Upkeep phase

Junta cards are drawn and El Presidente is elected, if necessary. Each player's vote in the Chamber of Deputies as well as influence and vote cards are used. An "errata" later clarified that if a player declines a nomination votes may be recast with the exception of vote cards which are discarded. [http://www.westendgames.com/html/juntafaq.html] El Presidente retains his or her position until the event of assassination, a successful coup, or resignation. All three events have the effect of liquidating the President's assets and delivering his cash to his assassin or successor.

Cabinet phase

El Presidente assigns cabinet positions to the other players. El Presidente cannot hold a cabinet position and must assign each other player at least one position. If fewer than seven players are playing, or if players are in exile, players may hold two positions, but no more than one Generalship. Each cabinet position (note: not each player) holds one vote in the Chamber of Deputies. Cabinet positions are as follows: ; Minister of Internal Security : The commander of the secret police, who may deliver a "free" assassination each turn. The Minister also may force a budget to pass if it fails and has the option of assassinating any player returning from "exile."; Generals of the 1st, 2nd, and 3rd armies : Generals control their respective armies in the event of a coup. ; Chief of the Air Force : Controls airstrikes and paratroopers in the event of a coup.; Admiral of the Navy : Controls naval bombardment and marines in the event of a coup. The rulebook makes reference to the "ceremonial shelling of the Presidential Palace" at the beginning of a coup.

Budget phase

El Presidente draws 8 bills from the foreign aid money deck. Bills come in denominations of 1, 2, or 3 million pesos in order of decreasing probability. Thus, the President may draw between 8 and 24 million pesos on a given turn. El Presidente then assigns the budget by declaring how much money he intends to give to each player. Only the President knows the amount drawn, but he must reveal how much he intends to give to each other player. The budget is then voted on. If the budget fails the President keeps all the money, unless the Minister forces the budget to pass. Forcing the budget to pass has the effect of distributing the foreign aid money as if the budget had passed, consolidating the police units in the Chamber of Deputies, and making a coup justified that turn.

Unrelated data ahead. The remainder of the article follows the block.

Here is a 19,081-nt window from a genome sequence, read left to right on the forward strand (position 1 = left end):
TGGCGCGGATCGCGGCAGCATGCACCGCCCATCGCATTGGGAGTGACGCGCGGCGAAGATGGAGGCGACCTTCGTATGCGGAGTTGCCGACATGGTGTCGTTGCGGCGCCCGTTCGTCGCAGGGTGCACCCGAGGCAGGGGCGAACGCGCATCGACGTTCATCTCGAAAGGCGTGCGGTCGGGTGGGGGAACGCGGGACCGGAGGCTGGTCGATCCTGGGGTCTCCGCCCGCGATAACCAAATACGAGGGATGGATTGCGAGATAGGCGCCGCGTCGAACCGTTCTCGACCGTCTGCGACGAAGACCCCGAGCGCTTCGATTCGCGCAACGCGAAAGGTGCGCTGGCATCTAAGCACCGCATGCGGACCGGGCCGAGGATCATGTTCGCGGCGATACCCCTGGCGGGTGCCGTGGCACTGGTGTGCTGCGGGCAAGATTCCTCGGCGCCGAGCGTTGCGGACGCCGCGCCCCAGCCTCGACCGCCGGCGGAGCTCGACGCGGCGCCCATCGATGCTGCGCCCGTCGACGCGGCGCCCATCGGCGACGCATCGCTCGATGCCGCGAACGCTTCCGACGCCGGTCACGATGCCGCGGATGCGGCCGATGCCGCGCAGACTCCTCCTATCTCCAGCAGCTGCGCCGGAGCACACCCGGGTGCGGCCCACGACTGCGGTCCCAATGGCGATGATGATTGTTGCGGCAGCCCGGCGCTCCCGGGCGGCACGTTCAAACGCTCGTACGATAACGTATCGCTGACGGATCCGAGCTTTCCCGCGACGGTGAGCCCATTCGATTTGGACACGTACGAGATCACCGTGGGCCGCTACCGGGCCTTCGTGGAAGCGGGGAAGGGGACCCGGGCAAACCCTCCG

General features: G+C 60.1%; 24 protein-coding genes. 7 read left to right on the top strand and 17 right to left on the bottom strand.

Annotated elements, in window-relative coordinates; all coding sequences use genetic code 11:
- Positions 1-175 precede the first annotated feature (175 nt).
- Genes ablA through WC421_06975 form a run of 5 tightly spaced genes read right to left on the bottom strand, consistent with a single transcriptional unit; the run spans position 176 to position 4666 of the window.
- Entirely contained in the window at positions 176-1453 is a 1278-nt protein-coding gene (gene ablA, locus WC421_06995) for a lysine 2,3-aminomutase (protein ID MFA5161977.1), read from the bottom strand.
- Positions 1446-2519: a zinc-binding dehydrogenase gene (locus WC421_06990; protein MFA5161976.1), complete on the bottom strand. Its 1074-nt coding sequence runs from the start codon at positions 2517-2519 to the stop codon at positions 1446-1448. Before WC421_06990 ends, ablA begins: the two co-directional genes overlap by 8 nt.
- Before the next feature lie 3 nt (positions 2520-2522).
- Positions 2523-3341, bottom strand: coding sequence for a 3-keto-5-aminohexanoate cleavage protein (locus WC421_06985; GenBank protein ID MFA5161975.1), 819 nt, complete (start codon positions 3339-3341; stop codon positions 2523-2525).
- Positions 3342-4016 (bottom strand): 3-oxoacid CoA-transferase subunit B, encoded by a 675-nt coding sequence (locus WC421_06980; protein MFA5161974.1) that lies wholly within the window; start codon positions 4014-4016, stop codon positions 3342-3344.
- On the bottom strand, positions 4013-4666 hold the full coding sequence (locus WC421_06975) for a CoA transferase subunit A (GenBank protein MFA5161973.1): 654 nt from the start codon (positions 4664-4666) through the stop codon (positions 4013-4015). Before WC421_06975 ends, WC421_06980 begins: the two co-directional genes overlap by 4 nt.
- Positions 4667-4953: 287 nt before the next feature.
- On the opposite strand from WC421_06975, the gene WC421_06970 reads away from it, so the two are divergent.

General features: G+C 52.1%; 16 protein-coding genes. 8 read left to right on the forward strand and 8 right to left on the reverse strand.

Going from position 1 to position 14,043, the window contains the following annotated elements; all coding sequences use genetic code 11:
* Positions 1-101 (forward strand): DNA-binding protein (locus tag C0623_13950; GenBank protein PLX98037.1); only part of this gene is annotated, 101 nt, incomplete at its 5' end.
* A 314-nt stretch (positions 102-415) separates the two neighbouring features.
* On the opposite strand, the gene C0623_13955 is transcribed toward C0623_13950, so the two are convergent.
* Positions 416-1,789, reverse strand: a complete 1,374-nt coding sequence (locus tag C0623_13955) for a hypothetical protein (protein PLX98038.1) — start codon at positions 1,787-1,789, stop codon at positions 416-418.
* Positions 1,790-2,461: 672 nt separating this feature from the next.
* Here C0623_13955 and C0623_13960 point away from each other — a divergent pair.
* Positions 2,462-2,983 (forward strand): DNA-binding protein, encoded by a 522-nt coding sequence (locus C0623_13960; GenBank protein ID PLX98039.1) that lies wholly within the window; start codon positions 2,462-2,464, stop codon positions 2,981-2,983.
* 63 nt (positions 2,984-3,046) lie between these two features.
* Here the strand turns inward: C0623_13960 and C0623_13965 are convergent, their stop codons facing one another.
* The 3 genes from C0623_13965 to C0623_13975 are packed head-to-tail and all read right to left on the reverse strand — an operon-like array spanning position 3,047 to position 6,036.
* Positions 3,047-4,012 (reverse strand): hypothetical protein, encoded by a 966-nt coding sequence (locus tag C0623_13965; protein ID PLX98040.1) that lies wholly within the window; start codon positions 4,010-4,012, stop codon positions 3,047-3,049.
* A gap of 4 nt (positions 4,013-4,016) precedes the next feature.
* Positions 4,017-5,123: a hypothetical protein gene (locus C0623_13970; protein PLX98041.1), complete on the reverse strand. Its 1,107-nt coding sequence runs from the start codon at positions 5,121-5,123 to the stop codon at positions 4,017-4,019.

Assassination phase

A round of assassinations takes place. First each player chooses their location using the location tiles in a secret yet binding fashion. Locations are as follows:
*Home (prevents the use of a "burglary" assassination card against the player)
*Mistress (leaves a player vulnerable to a "character assassination" card)
*Nightclub
*Headquarters (allows the player to start a coup)
*Bank (allows the player to access their Swiss bank account, should they survive to the banking phase)Then each player declares their assassinations. The Minister of Internal Security gets to use the secret police for one assassination and any player may order one with an assassination card. To declare an assassination, a player must name the player he or she is trying to assassinate and the location at which the assassination will be attempted. Once all assassinations are declared, they are resolved in order. An assassination is successful if a player's location is guessed correctly, although some assassination cards require a successful dice roll as well and some cards may be used to thwart an assassination.